And embrace it as the exciting journey toward the external change I crave.

Property of Kristin Giuliani

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The Burr Queen


I have spent the last 42 hours at beautiful, peaceful Our Lady of the Mississippi Abbey in northeastern Iowa. I have walked, slept, prayed, read, sketched, and avoided nearly all human contact. Aside from a few texts to check in, I have used my phone exclusively as a camera. It has been the perfect birthday gift for this extreme introvert from my awesome husband.

I feel refreshed, rested, and renewed.

And a tad bit rattled.

The silent, undistracted peace has made me realize that I have unknowingly become The Burr Queen.


A few weeks ago, we went camping with some wonderful family friends. Our 6 kids, who are collectively louder than 8 overcrowded preschools, had a blast. They ran around, created tin foil instruments, had a parade, explored and got lots of bumps and bruises tripping over guy-lines. They also ran through burrs.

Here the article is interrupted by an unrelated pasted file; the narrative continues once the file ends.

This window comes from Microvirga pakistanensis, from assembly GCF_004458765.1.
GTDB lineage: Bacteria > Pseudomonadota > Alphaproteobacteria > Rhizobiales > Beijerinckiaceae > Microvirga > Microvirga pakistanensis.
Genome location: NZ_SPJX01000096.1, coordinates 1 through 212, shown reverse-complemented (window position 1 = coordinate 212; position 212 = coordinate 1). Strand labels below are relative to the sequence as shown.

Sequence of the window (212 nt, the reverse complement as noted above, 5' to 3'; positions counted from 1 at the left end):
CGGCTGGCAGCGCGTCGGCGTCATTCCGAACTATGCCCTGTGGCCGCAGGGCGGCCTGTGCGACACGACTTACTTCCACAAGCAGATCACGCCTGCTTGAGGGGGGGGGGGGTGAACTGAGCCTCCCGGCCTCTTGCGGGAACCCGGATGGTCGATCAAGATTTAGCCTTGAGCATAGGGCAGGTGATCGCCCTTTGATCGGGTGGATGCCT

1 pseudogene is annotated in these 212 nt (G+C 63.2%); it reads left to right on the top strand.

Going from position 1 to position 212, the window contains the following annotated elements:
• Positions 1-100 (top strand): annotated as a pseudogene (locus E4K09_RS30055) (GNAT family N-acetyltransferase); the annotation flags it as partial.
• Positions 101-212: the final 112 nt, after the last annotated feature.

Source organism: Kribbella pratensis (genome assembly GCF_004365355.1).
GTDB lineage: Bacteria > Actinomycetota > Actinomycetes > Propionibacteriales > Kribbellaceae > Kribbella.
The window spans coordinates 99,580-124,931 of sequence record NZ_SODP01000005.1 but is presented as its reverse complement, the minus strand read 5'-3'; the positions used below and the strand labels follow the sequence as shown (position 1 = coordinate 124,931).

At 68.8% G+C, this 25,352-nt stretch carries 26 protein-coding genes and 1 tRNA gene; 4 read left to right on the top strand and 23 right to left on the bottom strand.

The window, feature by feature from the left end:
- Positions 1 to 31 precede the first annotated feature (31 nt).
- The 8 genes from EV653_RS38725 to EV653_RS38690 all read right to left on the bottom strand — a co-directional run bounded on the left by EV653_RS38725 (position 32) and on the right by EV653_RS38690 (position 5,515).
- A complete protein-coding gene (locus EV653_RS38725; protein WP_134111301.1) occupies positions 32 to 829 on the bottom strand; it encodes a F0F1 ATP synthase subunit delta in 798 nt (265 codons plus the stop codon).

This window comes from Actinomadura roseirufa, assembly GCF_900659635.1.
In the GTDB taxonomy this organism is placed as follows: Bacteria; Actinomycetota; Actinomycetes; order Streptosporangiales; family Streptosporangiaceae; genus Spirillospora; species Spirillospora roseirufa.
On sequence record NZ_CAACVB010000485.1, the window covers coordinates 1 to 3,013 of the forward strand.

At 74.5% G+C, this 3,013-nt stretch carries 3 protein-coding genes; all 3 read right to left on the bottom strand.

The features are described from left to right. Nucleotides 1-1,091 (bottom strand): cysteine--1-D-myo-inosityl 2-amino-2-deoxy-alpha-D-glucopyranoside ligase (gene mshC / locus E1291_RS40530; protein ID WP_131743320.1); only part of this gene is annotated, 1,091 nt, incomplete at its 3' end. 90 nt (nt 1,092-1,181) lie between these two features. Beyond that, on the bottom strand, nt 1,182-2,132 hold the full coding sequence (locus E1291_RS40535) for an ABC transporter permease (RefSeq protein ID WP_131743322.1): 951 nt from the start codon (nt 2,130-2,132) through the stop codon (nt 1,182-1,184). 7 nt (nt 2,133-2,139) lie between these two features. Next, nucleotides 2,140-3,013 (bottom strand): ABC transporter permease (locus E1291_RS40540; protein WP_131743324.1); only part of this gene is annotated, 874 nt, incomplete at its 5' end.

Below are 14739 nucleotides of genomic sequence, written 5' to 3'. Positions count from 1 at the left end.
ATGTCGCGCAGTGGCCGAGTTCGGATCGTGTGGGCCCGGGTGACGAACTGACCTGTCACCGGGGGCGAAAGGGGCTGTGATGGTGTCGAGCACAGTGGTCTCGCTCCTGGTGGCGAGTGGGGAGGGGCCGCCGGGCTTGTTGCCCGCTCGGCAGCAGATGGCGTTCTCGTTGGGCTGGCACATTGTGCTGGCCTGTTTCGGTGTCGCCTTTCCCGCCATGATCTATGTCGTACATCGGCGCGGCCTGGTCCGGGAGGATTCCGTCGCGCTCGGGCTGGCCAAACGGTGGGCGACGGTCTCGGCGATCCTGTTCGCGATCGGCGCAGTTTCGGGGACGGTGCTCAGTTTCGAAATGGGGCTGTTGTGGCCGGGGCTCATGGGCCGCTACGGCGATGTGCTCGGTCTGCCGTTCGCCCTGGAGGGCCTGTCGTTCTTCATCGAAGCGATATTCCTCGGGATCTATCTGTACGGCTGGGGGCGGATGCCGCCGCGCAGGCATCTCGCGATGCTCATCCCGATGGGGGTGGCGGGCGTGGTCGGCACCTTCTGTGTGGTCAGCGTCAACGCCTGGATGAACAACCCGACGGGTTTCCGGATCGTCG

All of the kids had a handful of burrs stuck to pants, socks and sleeves. But as we were getting changed for bed, I realized that one shirt was completely covered in burrs. When I questioned the owner, she told me:

I put them there, as decoration. I wanted to be The Burr Queen.

I sighed, trying not to be irritated. How could she not see what an unnecessary mess she was making! So much extra work!

Together we spent the better part of an hour removing all those tiny little burrs.


As I come to the end of my time of silence and reflection, I am ashamed to realize that I have been doing the same thing. Adding burrs to my life, slapping them on without thinking. In the midst of my life, I am proud of my burred-bedecked garments. I keep finding more to stick into the empty spaces. I think they are adding value, that they help make me happier, more successful, more peaceful, more productive, a better mom or friend or wife or Christian. Because I listen when our society says that survival mode is inevitable, that busyness is a sign of success. That burrs are a necessary part of life.

But in the end, when I have a chance to step back and look at myself without distraction, I can see they are just burrs. They snag the fabric, hide in seams, get snarled in hair, and sometimes are pushed so deep, that little pieces get left permanently behind.